I outgrew Curves really quickly -- the hydraulic systems are only useful to a point and then they can be overpowered. Somewhere about the time where I slammed the military press machine into the wall behind me during a set I realized maybe I ought to look elsewhere. ;)
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Old 11-29-2006, 01:54 PM   #13
Lincoln Brigham
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The difference between Curves and Crossfit is the difference between wanting to own a gym membership and wanting to workout.
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Old 11-29-2006, 05:50 PM   #14
Mike ODonnell
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"And Mike made a solid post!"

Steven...why so surprised??? lol
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Old 11-29-2006, 08:32 PM   #15
Steven Low
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Haha, I was just exclaiming. I wasn't actually suprised. :-)
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Old 11-29-2006, 11:50 PM   #16
Erik Davis
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There are women who are intimidated by working out in a mainstream gym, much less doing the WOD. I mean, some of these people have never played a sport or lifted a weight in their life. And not everybody has the same fitness/lifestyle goals. There are people who are not willing to put any more effort into their fitness than 3x30 minutes a week of lame machines. Is there something wrong with that?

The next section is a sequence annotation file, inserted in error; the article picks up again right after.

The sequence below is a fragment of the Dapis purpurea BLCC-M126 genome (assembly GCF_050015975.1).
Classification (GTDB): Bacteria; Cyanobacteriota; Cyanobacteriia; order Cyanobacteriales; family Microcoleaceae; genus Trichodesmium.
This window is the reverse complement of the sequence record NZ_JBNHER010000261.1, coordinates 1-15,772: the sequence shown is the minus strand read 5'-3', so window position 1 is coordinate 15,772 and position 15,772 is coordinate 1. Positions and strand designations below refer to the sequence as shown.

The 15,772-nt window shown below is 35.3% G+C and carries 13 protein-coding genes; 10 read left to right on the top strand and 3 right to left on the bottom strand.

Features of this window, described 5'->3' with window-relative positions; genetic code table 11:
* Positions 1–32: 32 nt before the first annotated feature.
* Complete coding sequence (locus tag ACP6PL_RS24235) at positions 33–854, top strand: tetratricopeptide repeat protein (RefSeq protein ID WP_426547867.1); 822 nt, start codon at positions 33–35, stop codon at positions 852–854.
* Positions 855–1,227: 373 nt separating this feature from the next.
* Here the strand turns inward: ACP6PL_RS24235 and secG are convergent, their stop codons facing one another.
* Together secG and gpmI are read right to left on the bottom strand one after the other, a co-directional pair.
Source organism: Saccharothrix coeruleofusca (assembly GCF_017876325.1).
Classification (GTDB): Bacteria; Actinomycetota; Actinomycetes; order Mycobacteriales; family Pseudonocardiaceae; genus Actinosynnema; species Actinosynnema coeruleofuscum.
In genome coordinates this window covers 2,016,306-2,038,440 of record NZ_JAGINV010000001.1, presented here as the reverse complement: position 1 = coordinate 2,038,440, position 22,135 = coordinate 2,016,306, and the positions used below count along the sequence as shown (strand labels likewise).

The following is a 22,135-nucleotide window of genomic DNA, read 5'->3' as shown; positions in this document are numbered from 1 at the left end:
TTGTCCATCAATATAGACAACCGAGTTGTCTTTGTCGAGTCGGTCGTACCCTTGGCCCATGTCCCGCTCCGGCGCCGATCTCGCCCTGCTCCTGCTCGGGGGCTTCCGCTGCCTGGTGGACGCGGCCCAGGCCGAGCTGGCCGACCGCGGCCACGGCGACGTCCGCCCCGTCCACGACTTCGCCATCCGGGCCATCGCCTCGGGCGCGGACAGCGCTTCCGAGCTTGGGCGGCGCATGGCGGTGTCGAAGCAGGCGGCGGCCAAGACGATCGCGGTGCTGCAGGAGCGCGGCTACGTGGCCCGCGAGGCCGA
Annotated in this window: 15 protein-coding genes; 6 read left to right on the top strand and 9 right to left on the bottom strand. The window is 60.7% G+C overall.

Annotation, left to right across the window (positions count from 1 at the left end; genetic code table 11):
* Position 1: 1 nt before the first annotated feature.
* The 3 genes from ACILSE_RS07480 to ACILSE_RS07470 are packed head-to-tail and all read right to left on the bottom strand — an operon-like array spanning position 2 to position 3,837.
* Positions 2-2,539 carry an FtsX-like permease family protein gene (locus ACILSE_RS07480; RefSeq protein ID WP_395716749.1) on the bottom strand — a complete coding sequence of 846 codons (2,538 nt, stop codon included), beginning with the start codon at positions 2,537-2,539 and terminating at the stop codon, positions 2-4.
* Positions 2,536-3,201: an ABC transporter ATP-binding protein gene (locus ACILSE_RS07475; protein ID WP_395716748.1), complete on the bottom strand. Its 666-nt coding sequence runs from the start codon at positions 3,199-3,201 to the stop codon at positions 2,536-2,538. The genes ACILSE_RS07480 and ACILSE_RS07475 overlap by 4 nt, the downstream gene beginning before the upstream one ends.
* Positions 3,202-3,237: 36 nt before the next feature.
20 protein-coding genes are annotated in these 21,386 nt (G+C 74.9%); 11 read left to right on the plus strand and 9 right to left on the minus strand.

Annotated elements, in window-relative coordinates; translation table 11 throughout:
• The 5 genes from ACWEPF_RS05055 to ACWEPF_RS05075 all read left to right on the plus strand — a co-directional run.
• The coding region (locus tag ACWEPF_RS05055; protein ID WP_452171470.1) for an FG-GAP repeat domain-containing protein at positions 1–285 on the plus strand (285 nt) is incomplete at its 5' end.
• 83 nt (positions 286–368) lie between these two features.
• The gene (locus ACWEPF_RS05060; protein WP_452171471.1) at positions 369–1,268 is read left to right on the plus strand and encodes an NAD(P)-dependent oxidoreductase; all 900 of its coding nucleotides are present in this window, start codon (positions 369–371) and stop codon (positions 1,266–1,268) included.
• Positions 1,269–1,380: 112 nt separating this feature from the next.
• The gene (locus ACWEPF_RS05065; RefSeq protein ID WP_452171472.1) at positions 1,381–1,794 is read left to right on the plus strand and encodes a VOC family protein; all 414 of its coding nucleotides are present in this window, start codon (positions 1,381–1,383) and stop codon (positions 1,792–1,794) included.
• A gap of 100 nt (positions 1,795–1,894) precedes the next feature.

I think alot of you have a tendency (I know I do) to project yourself onto others when thinking about their decisions, particularly when they relate to something that you hold important. But if going to Curves makes middle-aged women happy, then that's all that matters.

Don't get me wrong though, I'd hate working out there. I'd probably just grab a fat lady and use her as a sled for GPP (just kidding :-)).
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Old 11-30-2006, 03:35 AM   #17
Sarena Kopciel
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I dont know for me I saw the new slogan for Equinox here in NYC, "It's not Fitness, It's LIFE." That kinda summarized it all for me! Curves has a place I guess for some.
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Old 12-07-2006, 03:05 AM   #18
Frank DiMeo
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After talking with my older sister, who goes to Curves, it seem that the resistance cannot be increased on the machines.
Does anyone know if that is true?
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Old 12-07-2006, 04:36 AM   #19
Mike ODonnell
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I believe they are hydrolic based equipment, (since I can not get in to verify) harder you push "supposedly" the harder the resistance. But since the whole franchise is like only a $20k buy in investment....I don't believe you get high quality machines....and at that low price it's why you see them everywhere too.
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Old 12-07-2006, 06:25 AM   #20
Becca Borawski
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Yeah, that's the theory - the harder you push the harder the resistance. But the truth of it is, if you're strong enough they're eventually no good because you'll be stronger than the resistance they offer.